The Right Sort of Boy: Horten's Miraculous Mechanisms by Lissa Evans
I have to go away, and I may not be able to get back. If I don’t return, then my workshop and all it contains is yours if you can find it--and if you can find it, then you’re the right sort of boy to have it.
Your uncle Tony
P.S. Start in the telephone booth on Main Street.
And Stuart Horten is the right sort of boy for that challenge. To start, he’s got a lot of time on his hands. Recently uprooted from his hometown and moved to the his father’s old family seat in the town of Beeton, Stuart, given the unfortunate name of S. Horten, easily contracted to Shorten, is ten but no more than the size of a small eight year-old, not the sort of boy who is going to find instant popularity in a new neighborhood. To make it worse, it’s the beginning of summer, so there isn’t even school to occupy his fertile mind. The only kids around are the annoyingly nosey triplets–April, May, and June next door--who fancy themselves investigative journalists and make the new boy the focus of their efforts.
Dodging the triplets, though, Stuart soon stumbles upon an intriguing mystery. Strolling with his dorky dad, whose only passion is fashioning crossword puzzles, Stuart comes upon the abandoned and boarded-up house of his great-uncle Tony, a magician who disappeared decades ago without a trace. His dad gives Stuart a tin money box left to him by Uncle Tony, which he has unimaginatively relegated to holding paper clips:
Stuart weighted the tin in his hand. The bottom felt heavier than the top. “It’s a trick box,” he declared with sudden certainty. “Great-Uncle Tony was a magician, and he gave you a puzzle to solve. But unfortunately, not a crossword puzzle,” Stuart added under his breath.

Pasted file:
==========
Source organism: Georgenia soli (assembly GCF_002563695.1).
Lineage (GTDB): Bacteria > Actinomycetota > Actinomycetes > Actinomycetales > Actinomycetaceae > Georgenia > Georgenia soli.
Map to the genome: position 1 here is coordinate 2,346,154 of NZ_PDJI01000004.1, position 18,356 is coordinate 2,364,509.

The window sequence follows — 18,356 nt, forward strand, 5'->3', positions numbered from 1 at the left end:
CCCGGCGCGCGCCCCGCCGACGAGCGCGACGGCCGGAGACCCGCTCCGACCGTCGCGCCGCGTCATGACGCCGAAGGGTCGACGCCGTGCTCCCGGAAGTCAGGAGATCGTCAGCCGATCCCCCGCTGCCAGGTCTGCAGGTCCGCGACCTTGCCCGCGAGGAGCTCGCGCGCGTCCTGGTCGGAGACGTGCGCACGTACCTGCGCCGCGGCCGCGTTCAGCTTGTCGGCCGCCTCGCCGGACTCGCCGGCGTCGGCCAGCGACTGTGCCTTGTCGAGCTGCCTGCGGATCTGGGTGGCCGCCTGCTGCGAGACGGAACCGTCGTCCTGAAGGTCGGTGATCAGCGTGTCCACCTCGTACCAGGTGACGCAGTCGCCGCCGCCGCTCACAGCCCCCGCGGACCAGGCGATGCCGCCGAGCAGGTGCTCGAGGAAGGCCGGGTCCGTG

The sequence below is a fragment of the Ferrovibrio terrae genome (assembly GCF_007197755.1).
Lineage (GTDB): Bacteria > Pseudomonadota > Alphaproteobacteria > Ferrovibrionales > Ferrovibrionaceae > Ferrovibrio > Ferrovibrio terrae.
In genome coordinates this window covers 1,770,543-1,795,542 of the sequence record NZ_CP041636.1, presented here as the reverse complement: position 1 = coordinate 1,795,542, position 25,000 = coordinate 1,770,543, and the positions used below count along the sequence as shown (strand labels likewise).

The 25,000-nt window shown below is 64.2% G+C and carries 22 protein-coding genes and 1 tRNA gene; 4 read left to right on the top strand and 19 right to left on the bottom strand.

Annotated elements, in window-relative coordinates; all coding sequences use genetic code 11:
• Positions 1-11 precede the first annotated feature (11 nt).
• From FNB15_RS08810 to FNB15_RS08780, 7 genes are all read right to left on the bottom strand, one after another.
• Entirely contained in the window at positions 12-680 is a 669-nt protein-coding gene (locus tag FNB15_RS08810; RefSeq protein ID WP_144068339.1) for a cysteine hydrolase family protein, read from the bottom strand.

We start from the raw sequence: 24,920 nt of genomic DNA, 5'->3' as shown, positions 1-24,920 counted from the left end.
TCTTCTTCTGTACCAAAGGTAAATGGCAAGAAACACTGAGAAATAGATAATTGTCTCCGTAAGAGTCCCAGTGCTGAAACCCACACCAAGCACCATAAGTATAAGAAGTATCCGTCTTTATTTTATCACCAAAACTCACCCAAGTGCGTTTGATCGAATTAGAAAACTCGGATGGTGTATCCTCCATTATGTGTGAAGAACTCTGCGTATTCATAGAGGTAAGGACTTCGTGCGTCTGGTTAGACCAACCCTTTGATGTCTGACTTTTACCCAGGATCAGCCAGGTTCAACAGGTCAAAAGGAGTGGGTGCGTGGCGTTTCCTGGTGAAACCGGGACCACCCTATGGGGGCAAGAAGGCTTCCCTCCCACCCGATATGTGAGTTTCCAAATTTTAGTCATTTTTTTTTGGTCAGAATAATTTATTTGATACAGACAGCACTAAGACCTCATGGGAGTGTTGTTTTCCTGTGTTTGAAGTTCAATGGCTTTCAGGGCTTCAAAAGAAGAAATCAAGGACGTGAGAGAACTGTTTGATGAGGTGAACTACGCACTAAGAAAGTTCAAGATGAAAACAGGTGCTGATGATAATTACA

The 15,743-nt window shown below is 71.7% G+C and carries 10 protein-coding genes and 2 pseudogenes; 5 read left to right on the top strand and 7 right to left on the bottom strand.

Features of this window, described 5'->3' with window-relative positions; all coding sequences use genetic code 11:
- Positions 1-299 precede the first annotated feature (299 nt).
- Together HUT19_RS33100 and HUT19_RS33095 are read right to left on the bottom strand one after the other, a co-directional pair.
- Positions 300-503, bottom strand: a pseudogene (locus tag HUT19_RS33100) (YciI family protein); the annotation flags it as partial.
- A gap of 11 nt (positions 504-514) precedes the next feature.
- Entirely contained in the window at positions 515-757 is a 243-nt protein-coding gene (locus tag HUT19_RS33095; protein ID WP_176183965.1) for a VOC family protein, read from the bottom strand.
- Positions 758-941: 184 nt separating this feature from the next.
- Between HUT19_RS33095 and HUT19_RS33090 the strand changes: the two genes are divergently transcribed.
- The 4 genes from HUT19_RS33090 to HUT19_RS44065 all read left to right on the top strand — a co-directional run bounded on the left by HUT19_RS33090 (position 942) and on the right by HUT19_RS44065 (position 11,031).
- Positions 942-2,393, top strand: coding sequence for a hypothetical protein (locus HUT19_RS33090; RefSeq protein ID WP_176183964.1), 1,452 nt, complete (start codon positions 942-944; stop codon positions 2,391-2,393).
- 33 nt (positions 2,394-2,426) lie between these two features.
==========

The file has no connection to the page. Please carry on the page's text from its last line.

But Stuart is the right sort of boy for a puzzle, and he quickly finds a false bottom containing a quantity of old threepence pieces. And when Stuart experimentally drops one into the coinbox of a dilapidated telephone booth, he receives a puzzling phone call, puzzling because as he discovers as he answers, the cord to the receiver has been cut.
"Is this a Mr. Horten?”
“...Yes,” answered Stuart, feebly.
“This is Beeton Public Library,. We have the book.”
“The book of photographs that you requested.”
And in that yellowed old book from the 1920s, Horten finds photographs of assorted metal mechanisms–first, the telephone booth, then a weighing machine, a turnstile at a swimming pool, a movie theatre, a gas station, and bandstand in a park. And somewhere in each blurry photo there is a small boy, a very short boy, whom Stuart realizes instantly, is his Uncle Tony, “Teeny-Tiny Tony Horten,” the magician who has left his a series of puzzles to be solved, Now all Stuart has to do is find each of these mechanisms and put one of those magical coins in their slots to discover what Uncle Tony was about. At least that's what Stuart thinks at first.
Lissa Evans’ Horten's Miraculous Mechanisms: A Magic, Mystery, & a Very Strange Adventure (Sterling, 2012) has all the essential elements of a magical mystery tour– a clever boy, an even cleverer girl, April of the investigative triplet clan, an evil and avaricious antagonist, and another magical world which the children discover just beneath the surface of modern-day Beeton.
Nominated for Britain’s Carnegie Medal (analogous to our Newbery Award), this book and its recently published sequel, Horten's Incredible Illusions: Magic, Mystery & Another Very Strange Adventure, has all the essential elements of Trenton Lee Stewart’s The Mysterious Benedict Society particularly the latest prequel, The Extraordinary Education of Nicholas Benedict (The Mysterious Benedict Society), as well as followers of Pseudonymous Bosch’s The Secret Series (See my review of the first book in the Secret Series here,) and Eric Berlin's The Puzzling World of Winston Breen and will suit their dedicated readers to a P (for Puzzler).